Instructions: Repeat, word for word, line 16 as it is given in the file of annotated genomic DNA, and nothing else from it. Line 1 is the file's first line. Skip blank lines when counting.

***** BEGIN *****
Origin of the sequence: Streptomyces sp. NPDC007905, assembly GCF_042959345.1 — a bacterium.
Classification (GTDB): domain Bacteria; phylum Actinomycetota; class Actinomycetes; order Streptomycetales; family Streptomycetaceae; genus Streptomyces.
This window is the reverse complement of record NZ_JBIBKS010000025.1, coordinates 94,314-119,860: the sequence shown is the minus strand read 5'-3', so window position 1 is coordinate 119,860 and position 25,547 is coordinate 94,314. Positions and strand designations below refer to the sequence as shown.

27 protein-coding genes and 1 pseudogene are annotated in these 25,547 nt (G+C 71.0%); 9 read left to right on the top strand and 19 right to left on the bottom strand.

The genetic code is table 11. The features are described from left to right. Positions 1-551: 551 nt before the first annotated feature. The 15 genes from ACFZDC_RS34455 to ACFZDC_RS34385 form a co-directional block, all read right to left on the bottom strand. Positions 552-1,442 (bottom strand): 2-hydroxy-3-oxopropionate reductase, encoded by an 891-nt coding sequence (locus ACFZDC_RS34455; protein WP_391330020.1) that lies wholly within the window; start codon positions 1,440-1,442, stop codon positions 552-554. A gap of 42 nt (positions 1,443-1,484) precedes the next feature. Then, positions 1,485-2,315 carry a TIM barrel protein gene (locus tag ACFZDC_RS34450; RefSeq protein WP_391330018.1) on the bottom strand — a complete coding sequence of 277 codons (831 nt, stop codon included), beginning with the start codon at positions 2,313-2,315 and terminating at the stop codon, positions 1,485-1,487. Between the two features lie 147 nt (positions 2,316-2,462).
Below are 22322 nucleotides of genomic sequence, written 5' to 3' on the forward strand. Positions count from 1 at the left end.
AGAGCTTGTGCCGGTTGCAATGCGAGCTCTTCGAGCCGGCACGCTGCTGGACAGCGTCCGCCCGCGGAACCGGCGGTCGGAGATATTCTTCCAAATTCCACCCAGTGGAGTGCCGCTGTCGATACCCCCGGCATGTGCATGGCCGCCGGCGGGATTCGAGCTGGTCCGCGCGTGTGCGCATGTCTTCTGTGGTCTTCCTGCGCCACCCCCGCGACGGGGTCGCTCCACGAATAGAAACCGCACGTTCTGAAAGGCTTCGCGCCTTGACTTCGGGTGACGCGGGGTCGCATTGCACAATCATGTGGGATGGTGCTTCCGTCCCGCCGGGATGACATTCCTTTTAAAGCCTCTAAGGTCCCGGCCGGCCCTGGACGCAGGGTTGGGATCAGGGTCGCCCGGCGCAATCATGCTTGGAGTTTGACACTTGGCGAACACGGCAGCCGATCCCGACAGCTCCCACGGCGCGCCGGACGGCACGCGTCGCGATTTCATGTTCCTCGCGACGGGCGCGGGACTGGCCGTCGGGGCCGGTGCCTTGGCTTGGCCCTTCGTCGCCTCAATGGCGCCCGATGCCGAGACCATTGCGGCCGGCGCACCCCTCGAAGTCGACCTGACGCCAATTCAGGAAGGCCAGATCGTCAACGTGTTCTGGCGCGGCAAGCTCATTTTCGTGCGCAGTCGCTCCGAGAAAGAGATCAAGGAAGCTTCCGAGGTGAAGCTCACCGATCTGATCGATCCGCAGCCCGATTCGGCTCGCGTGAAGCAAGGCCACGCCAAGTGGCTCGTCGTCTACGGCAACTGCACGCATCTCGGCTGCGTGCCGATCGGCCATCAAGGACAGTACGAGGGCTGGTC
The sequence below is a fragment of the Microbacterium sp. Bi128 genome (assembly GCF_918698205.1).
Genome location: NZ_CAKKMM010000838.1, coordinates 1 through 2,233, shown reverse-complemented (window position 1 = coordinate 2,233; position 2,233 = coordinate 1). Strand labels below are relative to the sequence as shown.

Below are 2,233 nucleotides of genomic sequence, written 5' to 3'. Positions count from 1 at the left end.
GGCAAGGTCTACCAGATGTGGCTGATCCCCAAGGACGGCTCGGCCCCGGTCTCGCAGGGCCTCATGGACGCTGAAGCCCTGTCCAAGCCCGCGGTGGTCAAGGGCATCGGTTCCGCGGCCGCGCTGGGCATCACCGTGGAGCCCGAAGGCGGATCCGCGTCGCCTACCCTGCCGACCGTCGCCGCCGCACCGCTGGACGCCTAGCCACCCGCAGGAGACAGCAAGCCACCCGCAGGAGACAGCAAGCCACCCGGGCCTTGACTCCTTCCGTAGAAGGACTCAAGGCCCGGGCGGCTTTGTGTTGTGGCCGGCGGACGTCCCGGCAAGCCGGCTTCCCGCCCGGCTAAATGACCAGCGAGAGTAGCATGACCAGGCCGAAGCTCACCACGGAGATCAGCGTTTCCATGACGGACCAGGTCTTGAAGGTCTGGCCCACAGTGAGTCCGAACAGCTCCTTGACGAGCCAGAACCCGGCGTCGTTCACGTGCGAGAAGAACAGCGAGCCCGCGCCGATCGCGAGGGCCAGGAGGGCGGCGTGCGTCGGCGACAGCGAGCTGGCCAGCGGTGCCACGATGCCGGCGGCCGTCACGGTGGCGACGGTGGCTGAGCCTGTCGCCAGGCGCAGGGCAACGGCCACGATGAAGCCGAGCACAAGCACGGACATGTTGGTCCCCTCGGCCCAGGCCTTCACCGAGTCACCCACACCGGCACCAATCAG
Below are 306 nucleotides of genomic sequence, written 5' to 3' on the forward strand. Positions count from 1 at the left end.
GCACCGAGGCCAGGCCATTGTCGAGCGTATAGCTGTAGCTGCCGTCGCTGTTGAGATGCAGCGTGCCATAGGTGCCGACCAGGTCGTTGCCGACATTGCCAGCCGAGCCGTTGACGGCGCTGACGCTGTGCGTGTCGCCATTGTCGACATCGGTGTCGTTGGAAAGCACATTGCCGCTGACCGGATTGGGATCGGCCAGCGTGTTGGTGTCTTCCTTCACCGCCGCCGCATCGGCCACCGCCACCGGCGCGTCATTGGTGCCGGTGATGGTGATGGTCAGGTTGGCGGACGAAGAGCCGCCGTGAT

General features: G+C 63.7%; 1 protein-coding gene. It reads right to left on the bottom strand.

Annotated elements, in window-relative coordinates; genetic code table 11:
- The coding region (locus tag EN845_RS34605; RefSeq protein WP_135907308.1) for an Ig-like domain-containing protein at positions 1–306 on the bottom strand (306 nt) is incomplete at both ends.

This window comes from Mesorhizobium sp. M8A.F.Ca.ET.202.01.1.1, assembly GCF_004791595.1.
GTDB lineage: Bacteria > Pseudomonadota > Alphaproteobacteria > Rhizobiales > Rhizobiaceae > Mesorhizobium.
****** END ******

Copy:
- The coding region (locus tag EN845_RS34605; RefSeq protein WP_135907308.1) for an Ig-like domain-containing protein at positions 1–306 on the bottom strand (306 nt) is incomplete at both ends.